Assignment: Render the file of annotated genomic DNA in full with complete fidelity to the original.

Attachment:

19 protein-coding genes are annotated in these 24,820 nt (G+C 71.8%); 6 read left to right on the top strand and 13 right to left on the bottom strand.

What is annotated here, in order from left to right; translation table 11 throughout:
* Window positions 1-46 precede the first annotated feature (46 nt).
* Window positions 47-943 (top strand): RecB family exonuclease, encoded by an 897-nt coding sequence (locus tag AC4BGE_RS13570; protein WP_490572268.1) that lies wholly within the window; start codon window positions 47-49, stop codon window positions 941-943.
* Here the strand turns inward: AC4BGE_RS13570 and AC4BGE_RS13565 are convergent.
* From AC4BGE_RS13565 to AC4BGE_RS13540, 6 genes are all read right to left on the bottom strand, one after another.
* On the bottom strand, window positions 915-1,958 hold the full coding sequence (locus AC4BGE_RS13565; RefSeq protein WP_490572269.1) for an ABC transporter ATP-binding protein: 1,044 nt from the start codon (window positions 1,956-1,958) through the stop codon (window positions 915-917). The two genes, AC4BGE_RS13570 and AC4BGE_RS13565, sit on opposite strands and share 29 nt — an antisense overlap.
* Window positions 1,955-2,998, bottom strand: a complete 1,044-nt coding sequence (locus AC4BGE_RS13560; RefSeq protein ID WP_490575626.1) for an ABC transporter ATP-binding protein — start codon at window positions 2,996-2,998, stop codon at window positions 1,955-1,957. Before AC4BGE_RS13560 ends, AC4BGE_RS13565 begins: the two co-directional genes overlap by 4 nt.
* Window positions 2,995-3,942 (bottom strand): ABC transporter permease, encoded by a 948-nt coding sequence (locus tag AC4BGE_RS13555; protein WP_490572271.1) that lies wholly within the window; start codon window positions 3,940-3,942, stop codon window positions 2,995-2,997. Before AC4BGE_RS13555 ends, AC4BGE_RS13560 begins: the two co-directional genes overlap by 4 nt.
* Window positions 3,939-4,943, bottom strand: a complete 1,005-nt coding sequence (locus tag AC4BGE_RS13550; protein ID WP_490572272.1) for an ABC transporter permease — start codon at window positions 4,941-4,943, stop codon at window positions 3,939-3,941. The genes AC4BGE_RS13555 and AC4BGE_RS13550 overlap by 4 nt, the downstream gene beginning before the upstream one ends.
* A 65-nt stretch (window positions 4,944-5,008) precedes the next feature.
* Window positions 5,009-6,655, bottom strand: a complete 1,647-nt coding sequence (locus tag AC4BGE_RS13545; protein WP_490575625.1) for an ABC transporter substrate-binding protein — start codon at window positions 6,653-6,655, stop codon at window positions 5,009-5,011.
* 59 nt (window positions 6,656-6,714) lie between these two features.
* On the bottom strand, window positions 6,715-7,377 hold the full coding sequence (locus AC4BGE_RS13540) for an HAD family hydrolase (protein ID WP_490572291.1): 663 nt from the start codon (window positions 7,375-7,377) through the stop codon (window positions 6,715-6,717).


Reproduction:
19 protein-coding genes are annotated in these 24,820 nt (G+C 71.8%); 6 read left to right on the top strand and 13 right to left on the bottom strand.

What is annotated here, in order from left to right; translation table 11 throughout:
* Window positions 1-46 precede the first annotated feature (46 nt).
* Window positions 47-943 (top strand): RecB family exonuclease, encoded by an 897-nt coding sequence (locus tag AC4BGE_RS13570; protein WP_490572268.1) that lies wholly within the window; start codon window positions 47-49, stop codon window positions 941-943.
* Here the strand turns inward: AC4BGE_RS13570 and AC4BGE_RS13565 are convergent.
* From AC4BGE_RS13565 to AC4BGE_RS13540, 6 genes are all read right to left on the bottom strand, one after another.
* On the bottom strand, window positions 915-1,958 hold the full coding sequence (locus AC4BGE_RS13565; RefSeq protein WP_490572269.1) for an ABC transporter ATP-binding protein: 1,044 nt from the start codon (window positions 1,956-1,958) through the stop codon (window positions 915-917). The two genes, AC4BGE_RS13570 and AC4BGE_RS13565, sit on opposite strands and share 29 nt — an antisense overlap.
* Window positions 1,955-2,998, bottom strand: a complete 1,044-nt coding sequence (locus AC4BGE_RS13560; RefSeq protein ID WP_490575626.1) for an ABC transporter ATP-binding protein — start codon at window positions 2,996-2,998, stop codon at window positions 1,955-1,957. Before AC4BGE_RS13560 ends, AC4BGE_RS13565 begins: the two co-directional genes overlap by 4 nt.
* Window positions 2,995-3,942 (bottom strand): ABC transporter permease, encoded by a 948-nt coding sequence (locus tag AC4BGE_RS13555; protein WP_490572271.1) that lies wholly within the window; start codon window positions 3,940-3,942, stop codon window positions 2,995-2,997. Before AC4BGE_RS13555 ends, AC4BGE_RS13560 begins: the two co-directional genes overlap by 4 nt.
* Window positions 3,939-4,943, bottom strand: a complete 1,005-nt coding sequence (locus tag AC4BGE_RS13550; protein ID WP_490572272.1) for an ABC transporter permease — start codon at window positions 4,941-4,943, stop codon at window positions 3,939-3,941. The genes AC4BGE_RS13555 and AC4BGE_RS13550 overlap by 4 nt, the downstream gene beginning before the upstream one ends.
* A 65-nt stretch (window positions 4,944-5,008) precedes the next feature.
* Window positions 5,009-6,655, bottom strand: a complete 1,647-nt coding sequence (locus tag AC4BGE_RS13545; protein WP_490575625.1) for an ABC transporter substrate-binding protein — start codon at window positions 6,653-6,655, stop codon at window positions 5,009-5,011.
* 59 nt (window positions 6,656-6,714) lie between these two features.
* On the bottom strand, window positions 6,715-7,377 hold the full coding sequence (locus AC4BGE_RS13540) for an HAD family hydrolase (protein ID WP_490572291.1): 663 nt from the start codon (window positions 7,375-7,377) through the stop codon (window positions 6,715-6,717).